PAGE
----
Church May Sink Roots In Indian Trail
The congregation of the soon-to-be-created Prince of Peace Lutheran Church is searching for a new home, possibly in the Indian Trail area.
Calvary and Ascension Lutheran churches will consolidate Sept. 10 and, for a time, continue to hold worship services in Calvary’s sanctuary at 3909 W. Rowan.
But the new church, to be called Prince of Peace, is looking for a new home, said Dianna Perrine, spokesperson for the consolidation committee.
A site committee is searching the real estate market for a location large enough to hold the 500-member congregation. One site could be in Indian Trail, where Ascension was worshiping before consolidation plans began.
The two churches have been worshiping together since June to familiarize each congregation with the other. Perrine said no public deliberation on a new site could happen until the churches legally merge. Until a new church is built, the Prince of Peace congregation is bulging at the doors in Calvary’s building. The church offers three services.
Before the consolidation, Calvary Sunday school rooms were crowded; now, they’re packed.
But that’s not necessarily a bad thing, said Gwen Akers, a member of the consolidation committee.
“It’s pretty exciting to have Sunday school rooms crammed with eager children,” said Akers, who joined Calvary in 1959.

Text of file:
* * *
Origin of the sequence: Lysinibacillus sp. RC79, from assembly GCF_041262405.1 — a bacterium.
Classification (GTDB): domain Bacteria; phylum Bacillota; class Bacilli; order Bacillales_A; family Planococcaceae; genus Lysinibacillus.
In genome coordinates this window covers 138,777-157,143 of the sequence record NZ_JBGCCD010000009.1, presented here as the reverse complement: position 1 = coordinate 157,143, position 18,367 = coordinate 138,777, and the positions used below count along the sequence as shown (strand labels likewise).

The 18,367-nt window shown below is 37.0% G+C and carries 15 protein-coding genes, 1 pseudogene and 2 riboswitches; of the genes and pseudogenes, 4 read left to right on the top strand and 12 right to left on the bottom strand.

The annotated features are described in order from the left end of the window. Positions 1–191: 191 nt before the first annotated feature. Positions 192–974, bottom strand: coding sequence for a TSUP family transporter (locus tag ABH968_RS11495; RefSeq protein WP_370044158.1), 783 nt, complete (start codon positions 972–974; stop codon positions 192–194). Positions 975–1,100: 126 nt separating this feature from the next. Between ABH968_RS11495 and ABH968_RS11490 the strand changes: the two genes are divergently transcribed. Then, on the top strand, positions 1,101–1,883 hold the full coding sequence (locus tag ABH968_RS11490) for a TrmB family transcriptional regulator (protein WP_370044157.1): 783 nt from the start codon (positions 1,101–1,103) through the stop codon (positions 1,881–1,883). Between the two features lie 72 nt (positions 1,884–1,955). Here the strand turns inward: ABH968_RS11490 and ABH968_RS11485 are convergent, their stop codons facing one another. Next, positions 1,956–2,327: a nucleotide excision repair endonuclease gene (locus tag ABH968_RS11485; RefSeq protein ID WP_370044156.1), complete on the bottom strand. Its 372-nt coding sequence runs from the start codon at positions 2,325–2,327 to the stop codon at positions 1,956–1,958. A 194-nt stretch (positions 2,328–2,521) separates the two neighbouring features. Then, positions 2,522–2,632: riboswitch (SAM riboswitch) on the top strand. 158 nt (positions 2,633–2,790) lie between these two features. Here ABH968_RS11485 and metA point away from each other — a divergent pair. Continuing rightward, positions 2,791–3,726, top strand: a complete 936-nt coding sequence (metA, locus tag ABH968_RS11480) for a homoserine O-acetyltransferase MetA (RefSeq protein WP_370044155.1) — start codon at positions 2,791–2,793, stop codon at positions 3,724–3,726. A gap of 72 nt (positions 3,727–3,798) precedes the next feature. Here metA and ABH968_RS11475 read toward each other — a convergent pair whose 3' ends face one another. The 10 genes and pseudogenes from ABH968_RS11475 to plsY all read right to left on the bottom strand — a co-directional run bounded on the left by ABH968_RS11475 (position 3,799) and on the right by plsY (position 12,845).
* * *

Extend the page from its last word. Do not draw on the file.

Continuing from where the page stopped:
Members of both churches involved in the merger have had to deal with “the grief process” in letting go of their own church, Perrine said.
“There are a lot of emotional ties with your congregation, but we’d rather look on it as a death- resurrection picture: Two bodies die to become a new church,” Perrine said.
Ascension was formed 30 years ago, and Calvary just celebrated its 40th anniversary.
Plans for the merger started in September 1994, when Ascension approached Calvary. Ascension had seen membership dropping for some time, had sold its church and was leasing meeting space at Excelsior Youth Center.
The two churches were theologically identical and just two miles apart. Calvary, which has grown rapidly since the Rev. John Vaswig became pastor six years ago, easily approved the merger request.
Vaswig will be pastor of Prince of Peace.
The state recognizes churches as non-profit entities, so the consolidation committee had to work through stacks of paperwork.